Sangker River is one of the important water system in Cambodia, associated with immense social, economic, environmental and cultural values to Cambodian population. Facing rapid environmental changes driven by climate change and human activities (land-use changes, agricultural and industrial diversifications), the quality of water and biodiversity in the river become now a sensitive issue to tackle in order to ensure the sustainable uses of river ecosystem services in response to the above rapid changes.
Researchers from the Laboratory of Freshwater Ecology (ECOFRESH) from the National University of Battambang (NUBB) is conducting the Sangker river ecosystem health assessment using benthic diatom as the bioindicator for water quality assessment, as well as, ecosystem health. This technique is one of the newly introduced methods and has never been applied in Cambodian water systems. Meanwhile, these benthic diatoms provide us accurate results and quite sensitive to the multiple pollutions caused by human activities.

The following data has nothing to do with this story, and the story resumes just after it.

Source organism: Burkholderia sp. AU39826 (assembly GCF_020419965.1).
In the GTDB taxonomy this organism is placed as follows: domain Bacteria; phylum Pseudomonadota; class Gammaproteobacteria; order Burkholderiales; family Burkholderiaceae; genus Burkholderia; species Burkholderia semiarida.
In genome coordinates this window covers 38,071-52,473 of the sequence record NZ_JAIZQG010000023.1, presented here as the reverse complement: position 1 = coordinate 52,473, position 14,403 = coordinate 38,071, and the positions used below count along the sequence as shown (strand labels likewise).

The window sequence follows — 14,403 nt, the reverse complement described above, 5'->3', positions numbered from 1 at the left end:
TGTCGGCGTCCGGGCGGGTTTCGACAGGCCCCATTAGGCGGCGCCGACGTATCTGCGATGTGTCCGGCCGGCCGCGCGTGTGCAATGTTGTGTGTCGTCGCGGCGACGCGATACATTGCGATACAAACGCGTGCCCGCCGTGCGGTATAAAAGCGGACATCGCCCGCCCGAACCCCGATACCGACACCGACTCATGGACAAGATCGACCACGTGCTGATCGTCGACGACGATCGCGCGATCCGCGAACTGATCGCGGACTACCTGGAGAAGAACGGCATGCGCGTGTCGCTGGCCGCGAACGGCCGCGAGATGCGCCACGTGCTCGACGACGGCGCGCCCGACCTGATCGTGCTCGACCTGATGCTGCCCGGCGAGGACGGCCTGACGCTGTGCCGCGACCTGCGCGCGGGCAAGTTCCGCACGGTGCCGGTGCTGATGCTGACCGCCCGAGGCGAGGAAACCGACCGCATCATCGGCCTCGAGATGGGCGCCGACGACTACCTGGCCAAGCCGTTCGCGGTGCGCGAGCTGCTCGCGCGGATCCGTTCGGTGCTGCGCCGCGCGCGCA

Therefore, the results from this research project will inform us for sure the variation of ecosystem health quality along the Sangker River; be the foundation for further research work and platform for scientific data bank for Sangker river; enhance the scientific knowledge to ensure the sustainability of its ecosystem services facing rapid global environmental changes.Meanwhile, the project objectives are well suited to the Sustainable Development Goals (SDGs) 6, 11, 13 and 14, as well as, the National Environmental Strategy and Action plan (NESAP) 2016-2023 of the Royal Government of Cambodia (RGC). This research project is jointly implemented by the NUBB-ECOFRESH research team and researchers from Laboratory of Evolution and Biological Diversity of the University of Toulouse 3-Paul Sabatier, France and funded by the French National Research Institute for Sustainable Development (IRD).
Here are some of the research activities from NUBB research team during the water quality and benthic diatom sampling campaign along the Sangker River.